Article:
According to Dr Eddie Bernard, director of the National Oceanic and Atmospheric Administration (NOAA) of the United States, just a few buoys would be enough to do the job. Although scientists had wanted to install two tsunami meters in the Indian Ocean, each costing a mere $250,000, this had not been done for lack of funding.

Nothing better exposes the cynicism and the hypocrisy of the mindless imperialist rhetoric about human rights, democracy and rule of law than the utter contempt for human life shown by the principal imperialist powers, especially the US and Britain, through their deliberate failure to fund a system, costing only a few million dollars, to save hundred of thousands of lives, while at the same time spending $6bn every month in waging a predatory war for domination against the people of Iraq and killing on average 300 innocent Iraqi men, women and children every day.

Extreme parsimony in saving lives hand-in-hand with profligacy in waging predatory wars of domination that claim millions of lives and wreak untold destruction – this sums up the politics and economics of imperialism. Everything in this system is subordinated to the maximisation of the profits of monopolies. All the means and technology for saving life and enhancing human happiness are available in abundant supply, but are used merely to heap misery and inflict poverty and destitution, death and destruction on the vast masses of people.

Criminal failure to alert

The imperialist contempt for the lives of people in the vast oppressed and super-exploited regions of the world is further shown by the fact that while the governments of the countries hit by the tsunami had no effective warning, the US government was warned, but failed to pass on the information. Within literally minutes of the hugely powerful earthquake off the Indonesian coast, US scientists at NOAA realised that a deadly wave was travelling through the Indian Ocean at the speed of a jumbo jet, but did not call the officials in the countries soon to be hit by the tsunami. Instead, they confined themselves to sending an email to Indonesian officials. No one knows if the Indonesians read the email in time or what action, if any, they took following it.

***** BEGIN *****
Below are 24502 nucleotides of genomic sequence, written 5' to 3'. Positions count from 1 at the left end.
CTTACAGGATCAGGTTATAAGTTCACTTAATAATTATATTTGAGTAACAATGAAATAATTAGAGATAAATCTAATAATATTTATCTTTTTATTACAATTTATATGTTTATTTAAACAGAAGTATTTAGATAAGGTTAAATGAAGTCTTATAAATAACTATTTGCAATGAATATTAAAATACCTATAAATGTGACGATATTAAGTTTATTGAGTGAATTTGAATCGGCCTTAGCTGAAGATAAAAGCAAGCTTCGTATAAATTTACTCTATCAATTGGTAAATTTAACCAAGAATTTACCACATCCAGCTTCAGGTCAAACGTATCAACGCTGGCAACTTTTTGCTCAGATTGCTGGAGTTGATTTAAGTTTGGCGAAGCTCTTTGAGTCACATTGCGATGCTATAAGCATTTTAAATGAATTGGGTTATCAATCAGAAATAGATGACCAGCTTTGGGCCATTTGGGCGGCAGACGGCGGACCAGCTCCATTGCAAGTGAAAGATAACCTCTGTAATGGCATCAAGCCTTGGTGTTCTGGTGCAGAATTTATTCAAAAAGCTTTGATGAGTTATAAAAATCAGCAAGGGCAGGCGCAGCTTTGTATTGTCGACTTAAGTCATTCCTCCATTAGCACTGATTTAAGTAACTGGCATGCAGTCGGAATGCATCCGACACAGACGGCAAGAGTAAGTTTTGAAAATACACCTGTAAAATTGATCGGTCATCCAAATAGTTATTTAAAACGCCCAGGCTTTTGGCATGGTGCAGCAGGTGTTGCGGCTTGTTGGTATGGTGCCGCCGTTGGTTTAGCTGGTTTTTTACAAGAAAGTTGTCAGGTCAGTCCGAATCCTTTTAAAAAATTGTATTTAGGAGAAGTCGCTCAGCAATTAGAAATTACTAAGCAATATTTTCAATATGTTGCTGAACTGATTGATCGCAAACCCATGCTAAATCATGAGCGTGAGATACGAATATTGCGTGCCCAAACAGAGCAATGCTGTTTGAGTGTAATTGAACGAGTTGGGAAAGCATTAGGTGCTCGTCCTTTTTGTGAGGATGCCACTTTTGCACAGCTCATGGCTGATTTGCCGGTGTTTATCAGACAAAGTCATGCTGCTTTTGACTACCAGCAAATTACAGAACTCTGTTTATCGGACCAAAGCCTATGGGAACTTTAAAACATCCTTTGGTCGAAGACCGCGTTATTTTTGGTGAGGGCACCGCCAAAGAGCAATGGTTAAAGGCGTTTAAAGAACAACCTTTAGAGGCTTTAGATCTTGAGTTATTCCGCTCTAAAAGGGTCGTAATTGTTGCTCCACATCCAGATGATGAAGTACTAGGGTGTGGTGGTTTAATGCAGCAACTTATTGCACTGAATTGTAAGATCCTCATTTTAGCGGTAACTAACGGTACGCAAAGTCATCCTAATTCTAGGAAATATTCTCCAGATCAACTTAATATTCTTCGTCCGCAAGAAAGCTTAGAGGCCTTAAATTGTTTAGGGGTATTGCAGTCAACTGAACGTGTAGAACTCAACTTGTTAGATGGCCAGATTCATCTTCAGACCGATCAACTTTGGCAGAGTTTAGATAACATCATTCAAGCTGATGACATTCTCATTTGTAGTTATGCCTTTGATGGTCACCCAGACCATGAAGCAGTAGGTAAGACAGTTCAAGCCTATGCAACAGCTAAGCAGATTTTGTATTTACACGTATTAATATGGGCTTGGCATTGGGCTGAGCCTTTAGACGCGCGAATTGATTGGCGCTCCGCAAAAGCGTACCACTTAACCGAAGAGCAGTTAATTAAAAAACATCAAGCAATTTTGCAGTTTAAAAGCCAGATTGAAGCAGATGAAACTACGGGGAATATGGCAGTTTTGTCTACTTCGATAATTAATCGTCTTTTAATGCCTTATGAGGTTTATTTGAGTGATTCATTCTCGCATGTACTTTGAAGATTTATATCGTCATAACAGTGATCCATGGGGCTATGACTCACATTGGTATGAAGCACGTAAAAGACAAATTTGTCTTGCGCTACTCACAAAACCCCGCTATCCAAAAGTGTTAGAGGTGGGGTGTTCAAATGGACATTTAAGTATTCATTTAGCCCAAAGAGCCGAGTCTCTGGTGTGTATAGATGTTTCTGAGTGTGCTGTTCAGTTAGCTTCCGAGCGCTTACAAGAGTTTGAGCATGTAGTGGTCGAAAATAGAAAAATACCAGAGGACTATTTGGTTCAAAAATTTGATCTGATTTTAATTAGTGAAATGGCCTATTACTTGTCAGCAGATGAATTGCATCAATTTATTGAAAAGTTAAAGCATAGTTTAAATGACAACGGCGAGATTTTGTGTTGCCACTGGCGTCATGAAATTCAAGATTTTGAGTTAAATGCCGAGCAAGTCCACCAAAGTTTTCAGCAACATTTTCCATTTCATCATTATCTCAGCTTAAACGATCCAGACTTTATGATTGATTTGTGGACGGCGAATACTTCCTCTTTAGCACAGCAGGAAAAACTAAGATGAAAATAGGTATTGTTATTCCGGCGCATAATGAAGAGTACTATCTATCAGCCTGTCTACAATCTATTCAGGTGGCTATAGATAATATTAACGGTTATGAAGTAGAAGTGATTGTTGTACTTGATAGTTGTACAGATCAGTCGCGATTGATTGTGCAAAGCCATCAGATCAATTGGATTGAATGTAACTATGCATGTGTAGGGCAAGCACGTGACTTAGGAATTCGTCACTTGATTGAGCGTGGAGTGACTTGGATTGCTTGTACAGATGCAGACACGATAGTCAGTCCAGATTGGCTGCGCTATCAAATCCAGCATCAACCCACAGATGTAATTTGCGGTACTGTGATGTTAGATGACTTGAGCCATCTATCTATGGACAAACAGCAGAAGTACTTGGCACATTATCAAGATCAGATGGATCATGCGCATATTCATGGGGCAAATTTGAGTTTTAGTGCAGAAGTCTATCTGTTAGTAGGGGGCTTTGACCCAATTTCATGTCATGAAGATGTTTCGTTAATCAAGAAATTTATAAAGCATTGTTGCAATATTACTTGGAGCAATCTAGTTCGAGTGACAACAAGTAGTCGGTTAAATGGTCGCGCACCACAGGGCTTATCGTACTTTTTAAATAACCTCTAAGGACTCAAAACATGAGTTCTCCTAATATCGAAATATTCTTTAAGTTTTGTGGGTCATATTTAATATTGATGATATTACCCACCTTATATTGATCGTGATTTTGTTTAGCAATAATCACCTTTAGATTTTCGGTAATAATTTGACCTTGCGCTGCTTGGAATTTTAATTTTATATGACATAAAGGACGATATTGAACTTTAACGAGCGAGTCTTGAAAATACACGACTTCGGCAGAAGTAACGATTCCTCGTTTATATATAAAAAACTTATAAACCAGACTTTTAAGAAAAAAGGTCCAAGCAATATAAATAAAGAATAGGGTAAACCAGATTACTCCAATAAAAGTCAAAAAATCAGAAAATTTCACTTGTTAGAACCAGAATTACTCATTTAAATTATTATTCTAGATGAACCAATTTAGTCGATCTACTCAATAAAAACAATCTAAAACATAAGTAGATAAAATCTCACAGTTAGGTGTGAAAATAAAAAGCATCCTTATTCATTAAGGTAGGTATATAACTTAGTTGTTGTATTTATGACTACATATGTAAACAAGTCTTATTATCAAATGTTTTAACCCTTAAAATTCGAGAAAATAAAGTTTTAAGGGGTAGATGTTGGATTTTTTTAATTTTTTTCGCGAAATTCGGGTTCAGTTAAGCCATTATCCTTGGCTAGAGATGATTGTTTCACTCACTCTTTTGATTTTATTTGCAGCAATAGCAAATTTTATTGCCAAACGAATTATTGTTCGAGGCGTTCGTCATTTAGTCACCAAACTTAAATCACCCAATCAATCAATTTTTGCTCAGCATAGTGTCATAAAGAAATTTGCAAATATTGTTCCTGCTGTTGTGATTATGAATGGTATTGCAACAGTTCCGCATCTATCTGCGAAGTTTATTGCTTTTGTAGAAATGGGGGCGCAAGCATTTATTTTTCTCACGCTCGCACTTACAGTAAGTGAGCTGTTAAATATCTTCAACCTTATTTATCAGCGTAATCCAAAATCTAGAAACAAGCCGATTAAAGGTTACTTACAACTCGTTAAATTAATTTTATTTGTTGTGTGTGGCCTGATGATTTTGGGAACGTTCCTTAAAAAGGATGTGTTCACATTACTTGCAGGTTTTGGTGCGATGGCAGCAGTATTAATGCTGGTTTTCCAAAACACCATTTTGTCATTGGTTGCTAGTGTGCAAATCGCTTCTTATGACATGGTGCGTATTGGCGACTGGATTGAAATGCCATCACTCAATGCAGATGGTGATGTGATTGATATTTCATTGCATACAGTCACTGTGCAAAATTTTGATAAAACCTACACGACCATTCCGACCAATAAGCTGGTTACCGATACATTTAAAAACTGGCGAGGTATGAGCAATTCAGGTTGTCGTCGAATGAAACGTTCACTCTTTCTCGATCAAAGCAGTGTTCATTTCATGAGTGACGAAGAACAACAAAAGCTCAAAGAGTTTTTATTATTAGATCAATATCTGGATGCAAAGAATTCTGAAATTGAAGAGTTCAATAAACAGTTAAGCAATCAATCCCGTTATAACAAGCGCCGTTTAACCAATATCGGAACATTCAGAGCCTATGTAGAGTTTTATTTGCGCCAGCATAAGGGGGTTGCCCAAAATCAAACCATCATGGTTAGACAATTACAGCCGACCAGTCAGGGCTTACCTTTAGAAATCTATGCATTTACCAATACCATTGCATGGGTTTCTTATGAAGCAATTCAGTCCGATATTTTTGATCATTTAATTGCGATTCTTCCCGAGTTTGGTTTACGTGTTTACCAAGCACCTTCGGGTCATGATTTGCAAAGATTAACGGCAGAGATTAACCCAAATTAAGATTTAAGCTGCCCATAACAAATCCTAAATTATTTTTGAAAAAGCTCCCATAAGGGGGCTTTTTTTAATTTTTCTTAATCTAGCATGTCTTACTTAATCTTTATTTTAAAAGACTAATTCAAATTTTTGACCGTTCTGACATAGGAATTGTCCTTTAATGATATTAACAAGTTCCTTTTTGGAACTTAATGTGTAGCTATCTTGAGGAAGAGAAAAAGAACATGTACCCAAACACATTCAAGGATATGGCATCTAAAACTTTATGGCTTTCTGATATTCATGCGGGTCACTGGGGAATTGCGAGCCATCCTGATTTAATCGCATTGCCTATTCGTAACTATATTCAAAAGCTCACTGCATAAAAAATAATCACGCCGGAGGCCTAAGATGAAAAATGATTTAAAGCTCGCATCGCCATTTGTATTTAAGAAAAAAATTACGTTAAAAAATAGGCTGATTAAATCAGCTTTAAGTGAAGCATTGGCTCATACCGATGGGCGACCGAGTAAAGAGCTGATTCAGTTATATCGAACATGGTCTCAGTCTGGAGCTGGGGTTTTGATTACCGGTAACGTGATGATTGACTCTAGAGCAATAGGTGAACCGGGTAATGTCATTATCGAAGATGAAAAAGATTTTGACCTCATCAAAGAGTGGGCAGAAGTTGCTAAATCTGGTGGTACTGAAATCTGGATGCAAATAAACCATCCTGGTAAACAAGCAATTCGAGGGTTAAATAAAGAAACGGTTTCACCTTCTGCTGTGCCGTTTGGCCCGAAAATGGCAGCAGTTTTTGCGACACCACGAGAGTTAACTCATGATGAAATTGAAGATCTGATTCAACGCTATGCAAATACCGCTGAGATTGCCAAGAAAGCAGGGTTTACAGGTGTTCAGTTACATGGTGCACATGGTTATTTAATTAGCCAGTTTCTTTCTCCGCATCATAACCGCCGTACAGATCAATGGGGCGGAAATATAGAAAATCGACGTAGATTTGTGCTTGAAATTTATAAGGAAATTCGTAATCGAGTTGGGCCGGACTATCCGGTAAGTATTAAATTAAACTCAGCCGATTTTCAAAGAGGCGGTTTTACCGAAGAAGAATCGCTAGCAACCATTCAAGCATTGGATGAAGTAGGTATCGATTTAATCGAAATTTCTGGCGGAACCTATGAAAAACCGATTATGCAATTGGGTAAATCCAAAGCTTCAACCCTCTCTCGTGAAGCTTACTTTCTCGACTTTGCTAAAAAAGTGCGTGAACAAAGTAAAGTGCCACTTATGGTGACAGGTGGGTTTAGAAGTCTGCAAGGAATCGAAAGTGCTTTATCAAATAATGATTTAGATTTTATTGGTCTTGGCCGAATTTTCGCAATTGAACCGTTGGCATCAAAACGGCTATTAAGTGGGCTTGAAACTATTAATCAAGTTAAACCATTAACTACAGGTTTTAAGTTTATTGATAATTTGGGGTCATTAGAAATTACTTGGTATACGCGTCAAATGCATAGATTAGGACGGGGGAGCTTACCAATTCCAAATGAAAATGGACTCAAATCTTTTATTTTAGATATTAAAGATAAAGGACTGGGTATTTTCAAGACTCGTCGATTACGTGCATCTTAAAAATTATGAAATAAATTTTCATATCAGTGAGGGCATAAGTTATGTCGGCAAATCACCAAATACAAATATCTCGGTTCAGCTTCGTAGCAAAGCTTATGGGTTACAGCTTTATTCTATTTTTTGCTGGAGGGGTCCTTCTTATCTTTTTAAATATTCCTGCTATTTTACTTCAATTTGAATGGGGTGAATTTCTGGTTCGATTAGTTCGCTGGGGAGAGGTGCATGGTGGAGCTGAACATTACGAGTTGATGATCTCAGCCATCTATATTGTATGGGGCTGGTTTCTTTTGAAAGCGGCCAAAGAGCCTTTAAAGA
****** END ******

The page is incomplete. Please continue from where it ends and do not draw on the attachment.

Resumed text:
By contrast, NOAA made sure to give an immediate warning to the US Naval Base at Diego Garcia. As a result, little damage was suffered by this naval station.

A short telephone call from the NOAA officials to the authorities in the region would have been enough to save tens of thousands of lives, for it would have enabled the governments in the area to alert their people, through radio and television announcements, as well as other means of communication, of the danger and to advise them to go uphill or inland before the waves hit the coastline.

Imperialist humanitarianism

After an initial stingy response following the tsunami disaster, the imperialist governments have been forced by the generosity of the public to enter into a kind of auction to flaunt their humanitarianism, with the result that $3bn worth of assistance has so far been pledged. Immediately after the tragedy, relations between the US and the UN, already damaged over the war in Iraq, deteriorated further when Jan Egeland, the UN humanitarian co-ordinator, accused the rich countries of being stingy. The Bush administration, which at the time had merely made a paltry offer of $15m ‘aid package’, was so irritated that it decided to sideline the UN by forming a four-nation ‘core group’ to organise aid to the tsunami victims.

However, international disapproval soon forced it to abandon its stance. As a result it suddenly brought the UN into the core group and subsequently decided on its dissolution as the UN took charge. Colin Powell, US Secretary of State, went on a charm offensive and toured the area in an effort to refurbish the battered image of US imperialism. While in Indonesia, he expressed the hope that muslim nations would see the best side of the US in its generous response to the victims of the disaster.

In addition to increasing its offer of assistance to $350m, US imperialism has entered the fray to display its ‘humanitarianism’ with 16,000 military personnel, 17 navy ships and 90 aircraft. The problem is that the US motives are suspect and not even the Indonesians are willing to trust the US armed forces in the matter of emergency aid delivery. As a result, a US plan to use navy landing craft for the deployment of 1,000 marines on the stricken west coast of the Indonesian province of Aceh was delayed because of Indonesian concerns about the country’s security. Quite rightly, the Indonesians teach at their military schools that “the way the US takes over countries is by moving in”. (Financial Times, 10 January 05)